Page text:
So, if you install 300-Watt LED high bay lights, they will offer 50 foot candle illumination which is enough to cover walkways, general underground work areas, and other high-traffic zones of a construction site.

Secondly, it is critical to follow safety and compliance policies to avoid inadequate work or improper work. For instance, an overworked employee is likely to take shortcuts at work. Train your team to plan their work and take the required breaks to avoid such non-compliance.


Lack of communication is one of the top reasons why commercial construction firms aren’t able to deliver quality work. Miscommunication often precedes misapplication of techniques, use of mismatched materials, and failure to spot small issues before they turn big.

Before starting the project it’s critical to establish a clear communication flow between all the team members involved. Specific team members like foremen, labor, suppliers, and project managers should know what’s happening and pass out crucial information in time.

Further, contractors outside the project like manufacturers, electricians, HVAC experts, and carpenters should be involved in the planning phase.

For large commercial construction projects, keeping open lines of communication can be challenging. Hence, it’s wise to hire a professional project manager or a construction site manager who oversees each step of the process, relay messages to different teams, and fix problems on the go.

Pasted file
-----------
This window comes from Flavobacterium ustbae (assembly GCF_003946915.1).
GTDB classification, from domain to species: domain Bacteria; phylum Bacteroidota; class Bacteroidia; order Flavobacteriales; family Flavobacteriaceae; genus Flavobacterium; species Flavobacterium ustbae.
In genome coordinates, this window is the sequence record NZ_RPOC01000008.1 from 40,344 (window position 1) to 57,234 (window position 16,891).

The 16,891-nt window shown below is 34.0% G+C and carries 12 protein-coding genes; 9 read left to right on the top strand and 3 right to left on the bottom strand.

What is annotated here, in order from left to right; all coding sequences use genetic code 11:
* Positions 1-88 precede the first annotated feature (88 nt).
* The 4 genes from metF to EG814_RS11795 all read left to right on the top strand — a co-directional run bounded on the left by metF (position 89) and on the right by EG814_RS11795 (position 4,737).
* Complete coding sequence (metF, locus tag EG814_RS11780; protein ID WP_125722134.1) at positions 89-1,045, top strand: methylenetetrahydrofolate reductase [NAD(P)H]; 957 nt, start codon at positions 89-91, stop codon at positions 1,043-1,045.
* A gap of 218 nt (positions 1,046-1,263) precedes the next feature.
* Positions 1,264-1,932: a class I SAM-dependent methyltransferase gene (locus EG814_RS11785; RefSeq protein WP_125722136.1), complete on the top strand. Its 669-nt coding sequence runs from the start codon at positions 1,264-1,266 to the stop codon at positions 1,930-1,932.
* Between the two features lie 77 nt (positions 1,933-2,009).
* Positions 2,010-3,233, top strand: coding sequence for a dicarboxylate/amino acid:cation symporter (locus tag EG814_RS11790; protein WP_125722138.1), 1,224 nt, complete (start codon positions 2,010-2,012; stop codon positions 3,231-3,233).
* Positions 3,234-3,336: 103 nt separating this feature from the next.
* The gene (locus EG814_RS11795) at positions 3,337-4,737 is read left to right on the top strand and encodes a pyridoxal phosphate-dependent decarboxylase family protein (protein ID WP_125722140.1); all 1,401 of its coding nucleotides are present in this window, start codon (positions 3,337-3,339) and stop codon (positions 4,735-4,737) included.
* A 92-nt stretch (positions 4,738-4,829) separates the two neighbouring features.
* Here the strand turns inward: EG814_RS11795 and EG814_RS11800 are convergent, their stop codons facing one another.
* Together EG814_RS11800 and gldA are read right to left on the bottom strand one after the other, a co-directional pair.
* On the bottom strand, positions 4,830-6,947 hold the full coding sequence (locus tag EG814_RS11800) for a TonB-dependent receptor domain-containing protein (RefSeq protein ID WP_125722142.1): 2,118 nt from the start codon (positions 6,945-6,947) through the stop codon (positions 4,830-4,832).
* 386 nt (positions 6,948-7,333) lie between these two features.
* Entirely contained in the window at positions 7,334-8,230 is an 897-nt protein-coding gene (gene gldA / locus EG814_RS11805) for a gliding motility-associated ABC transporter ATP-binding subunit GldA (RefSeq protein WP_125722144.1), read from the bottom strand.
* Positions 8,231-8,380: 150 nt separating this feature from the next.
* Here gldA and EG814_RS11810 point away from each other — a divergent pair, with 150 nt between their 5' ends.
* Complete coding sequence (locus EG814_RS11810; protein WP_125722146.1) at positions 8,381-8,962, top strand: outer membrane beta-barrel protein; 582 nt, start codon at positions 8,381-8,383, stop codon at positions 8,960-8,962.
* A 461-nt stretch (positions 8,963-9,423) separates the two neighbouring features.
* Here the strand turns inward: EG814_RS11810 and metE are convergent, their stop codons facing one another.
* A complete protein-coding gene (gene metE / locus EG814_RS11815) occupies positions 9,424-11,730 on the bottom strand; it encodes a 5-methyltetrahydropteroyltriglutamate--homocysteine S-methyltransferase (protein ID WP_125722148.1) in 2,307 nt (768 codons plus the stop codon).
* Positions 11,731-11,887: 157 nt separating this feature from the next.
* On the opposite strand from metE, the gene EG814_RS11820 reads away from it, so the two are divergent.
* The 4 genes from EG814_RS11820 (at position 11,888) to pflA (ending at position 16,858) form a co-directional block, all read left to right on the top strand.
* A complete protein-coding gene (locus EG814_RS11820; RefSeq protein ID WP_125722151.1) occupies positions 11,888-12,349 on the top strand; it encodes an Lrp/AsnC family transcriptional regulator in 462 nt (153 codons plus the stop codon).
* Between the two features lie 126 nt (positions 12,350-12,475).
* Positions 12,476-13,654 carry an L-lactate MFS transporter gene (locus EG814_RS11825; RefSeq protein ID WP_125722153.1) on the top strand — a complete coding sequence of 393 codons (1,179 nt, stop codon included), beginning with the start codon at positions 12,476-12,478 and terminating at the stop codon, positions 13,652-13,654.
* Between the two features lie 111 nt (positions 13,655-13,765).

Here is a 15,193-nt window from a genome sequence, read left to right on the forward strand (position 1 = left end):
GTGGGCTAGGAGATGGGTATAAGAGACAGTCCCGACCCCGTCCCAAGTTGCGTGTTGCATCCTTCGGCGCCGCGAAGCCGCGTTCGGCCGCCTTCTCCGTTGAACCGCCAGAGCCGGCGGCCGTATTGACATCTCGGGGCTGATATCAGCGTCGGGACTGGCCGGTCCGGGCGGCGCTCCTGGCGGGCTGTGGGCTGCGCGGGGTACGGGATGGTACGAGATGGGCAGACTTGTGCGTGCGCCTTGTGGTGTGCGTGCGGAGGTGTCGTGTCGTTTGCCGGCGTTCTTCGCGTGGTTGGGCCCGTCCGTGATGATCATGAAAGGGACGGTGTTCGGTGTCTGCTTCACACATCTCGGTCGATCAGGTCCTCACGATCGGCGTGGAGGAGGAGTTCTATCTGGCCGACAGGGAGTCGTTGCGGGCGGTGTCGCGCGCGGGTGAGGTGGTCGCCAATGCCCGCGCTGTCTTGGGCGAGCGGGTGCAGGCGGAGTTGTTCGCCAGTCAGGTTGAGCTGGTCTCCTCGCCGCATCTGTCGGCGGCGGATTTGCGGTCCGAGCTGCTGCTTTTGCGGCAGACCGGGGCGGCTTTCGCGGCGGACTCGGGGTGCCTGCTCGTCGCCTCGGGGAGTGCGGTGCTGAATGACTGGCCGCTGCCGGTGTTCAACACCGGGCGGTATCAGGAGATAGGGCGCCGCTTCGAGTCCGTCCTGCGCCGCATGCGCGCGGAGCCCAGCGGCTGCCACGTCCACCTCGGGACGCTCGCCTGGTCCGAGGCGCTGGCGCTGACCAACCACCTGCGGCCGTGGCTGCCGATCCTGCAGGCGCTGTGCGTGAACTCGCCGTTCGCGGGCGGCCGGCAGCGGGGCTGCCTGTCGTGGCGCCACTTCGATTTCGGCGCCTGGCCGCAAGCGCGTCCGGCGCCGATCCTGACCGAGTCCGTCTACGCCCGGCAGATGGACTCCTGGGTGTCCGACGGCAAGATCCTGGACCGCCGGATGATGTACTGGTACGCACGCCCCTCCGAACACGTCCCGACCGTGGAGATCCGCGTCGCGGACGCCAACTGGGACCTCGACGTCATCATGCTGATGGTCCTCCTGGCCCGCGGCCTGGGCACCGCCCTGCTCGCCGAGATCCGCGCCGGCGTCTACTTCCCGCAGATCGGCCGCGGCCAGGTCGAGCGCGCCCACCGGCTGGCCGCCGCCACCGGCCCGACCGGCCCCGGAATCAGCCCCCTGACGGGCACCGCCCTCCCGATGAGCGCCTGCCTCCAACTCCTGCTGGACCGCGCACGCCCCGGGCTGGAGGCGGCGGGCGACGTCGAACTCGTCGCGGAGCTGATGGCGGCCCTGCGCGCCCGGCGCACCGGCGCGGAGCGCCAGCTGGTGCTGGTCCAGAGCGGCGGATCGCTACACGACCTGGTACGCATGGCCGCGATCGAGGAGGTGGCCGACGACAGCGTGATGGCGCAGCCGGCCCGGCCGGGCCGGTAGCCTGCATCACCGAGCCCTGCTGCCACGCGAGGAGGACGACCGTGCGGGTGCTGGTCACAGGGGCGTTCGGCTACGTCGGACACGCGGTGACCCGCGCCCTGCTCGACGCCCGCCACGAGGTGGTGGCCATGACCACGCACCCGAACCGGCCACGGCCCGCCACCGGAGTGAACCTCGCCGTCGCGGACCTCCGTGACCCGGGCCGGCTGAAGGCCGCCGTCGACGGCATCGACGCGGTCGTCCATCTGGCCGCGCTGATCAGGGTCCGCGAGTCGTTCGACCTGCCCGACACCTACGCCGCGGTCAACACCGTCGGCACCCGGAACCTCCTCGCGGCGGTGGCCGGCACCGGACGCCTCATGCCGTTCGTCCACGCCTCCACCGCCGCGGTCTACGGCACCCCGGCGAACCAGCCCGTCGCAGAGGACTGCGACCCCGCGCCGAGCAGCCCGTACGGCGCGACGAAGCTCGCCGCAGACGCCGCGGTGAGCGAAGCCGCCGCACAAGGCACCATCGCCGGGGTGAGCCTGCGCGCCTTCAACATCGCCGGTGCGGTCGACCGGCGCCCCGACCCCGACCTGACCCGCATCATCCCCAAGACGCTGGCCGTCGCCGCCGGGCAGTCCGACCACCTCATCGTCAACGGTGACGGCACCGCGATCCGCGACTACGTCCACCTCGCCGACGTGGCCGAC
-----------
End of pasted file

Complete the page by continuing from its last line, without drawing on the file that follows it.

Once your plans are in place, it’s time to choose a skilled crew for the job. From selecting experience workers to reliable construction suppliers, you need to make sure that you have the right people on board.

This will save you a lot of heartburn in the future. For instance, failing to get reliable suppliers can land you with materials that are of cheap quality, compromising the quality of the project outcomes.

Also, it’s important to assign the relevant tasks to people with supervisors or foremen setting clear quality expectations.


KPMG recently surveyed 223 professionals from engineering and construction companies and project owners. The results showed that technology adoption will be key to making commercial construction firms future-ready and delivering quality.

When we talk about investing in technology, we do not mean a complete overhaul of processes. Technology should be leveraged to simplify processes and make them more efficient.

For instance, using time-tracking software to simplify scheduling and payroll system. This can be gradually scaled to include job management and GPS tracking.

Similarly, the construction domain is beginning to tap AI through robots, drones, cameras, and sensors. These technologically advanced tools are automating several tasks. For instance, enterprise and industry drones are making jobsites more efficient from pre-planning to final inspections.


There’s a lot that goes into delivering high-quality construction projects. Every person in the construction project team intends to offer top-notch quality services. Yet, large and complex commercial projects are often faced with obstacles that impact their quality. Follow the best practices shared in this post to deliver high-quality projects in the future.

about the author

Karen Lopez is a freelance content writer at marketing digest. With her keen interest in home decor and remodeling, she loves contributing insightful articles about the latest renovation trends in residential and commercial spaces. In her free time, she enjoys listening to jazz music and watching Netflix. Connect with her on LinkedIn.